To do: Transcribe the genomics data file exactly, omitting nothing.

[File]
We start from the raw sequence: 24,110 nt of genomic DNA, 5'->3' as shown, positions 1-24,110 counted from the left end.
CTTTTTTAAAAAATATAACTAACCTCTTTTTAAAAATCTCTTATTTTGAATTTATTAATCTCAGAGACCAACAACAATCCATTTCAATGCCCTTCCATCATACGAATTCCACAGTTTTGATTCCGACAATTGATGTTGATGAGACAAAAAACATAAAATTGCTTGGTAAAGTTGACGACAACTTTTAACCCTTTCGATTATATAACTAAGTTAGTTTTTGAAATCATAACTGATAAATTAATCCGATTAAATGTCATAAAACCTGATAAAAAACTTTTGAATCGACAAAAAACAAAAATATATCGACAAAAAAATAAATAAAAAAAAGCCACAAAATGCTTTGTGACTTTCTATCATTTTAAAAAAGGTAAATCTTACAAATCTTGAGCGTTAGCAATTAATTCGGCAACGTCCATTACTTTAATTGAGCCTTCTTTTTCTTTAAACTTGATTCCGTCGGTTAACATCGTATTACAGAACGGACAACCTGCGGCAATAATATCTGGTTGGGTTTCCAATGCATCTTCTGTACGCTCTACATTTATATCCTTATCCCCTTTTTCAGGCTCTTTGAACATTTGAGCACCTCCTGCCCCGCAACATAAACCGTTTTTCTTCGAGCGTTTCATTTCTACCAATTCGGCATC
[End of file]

We start from the raw sequence: 24,110 nt of genomic DNA, 5'->3' as shown, positions 1-24,110 counted from the left end.
CTTTTTTAAAAAATATAACTAACCTCTTTTTAAAAATCTCTTATTTTGAATTTATTAATCTCAGAGACCAACAACAATCCATTTCAATGCCCTTCCATCATACGAATTCCACAGTTTTGATTCCGACAATTGATGTTGATGAGACAAAAAACATAAAATTGCTTGGTAAAGTTGACGACAACTTTTAACCCTTTCGATTATATAACTAAGTTAGTTTTTGAAATCATAACTGATAAATTAATCCGATTAAATGTCATAAAACCTGATAAAAAACTTTTGAATCGACAAAAAACAAAAATATATCGACAAAAAAATAAATAAAAAAAAGCCACAAAATGCTTTGTGACTTTCTATCATTTTAAAAAAGGTAAATCTTACAAATCTTGAGCGTTAGCAATTAATTCGGCAACGTCCATTACTTTAATTGAGCCTTCTTTTTCTTTAAACTTGATTCCGTCGGTTAACATCGTATTACAGAACGGACAACCTGCGGCAATAATATCTGGTTGGGTTTCCAATGCATCTTCTGTACGCTCTACATTTATATCCTTATCCCCTTTTTCAGGCTCTTTGAACATTTGAGCACCTCCTGCCCCGCAACATAAACCGTTTTTCTTCGAGCGTTTCATTTCTACCAATTCGGCATC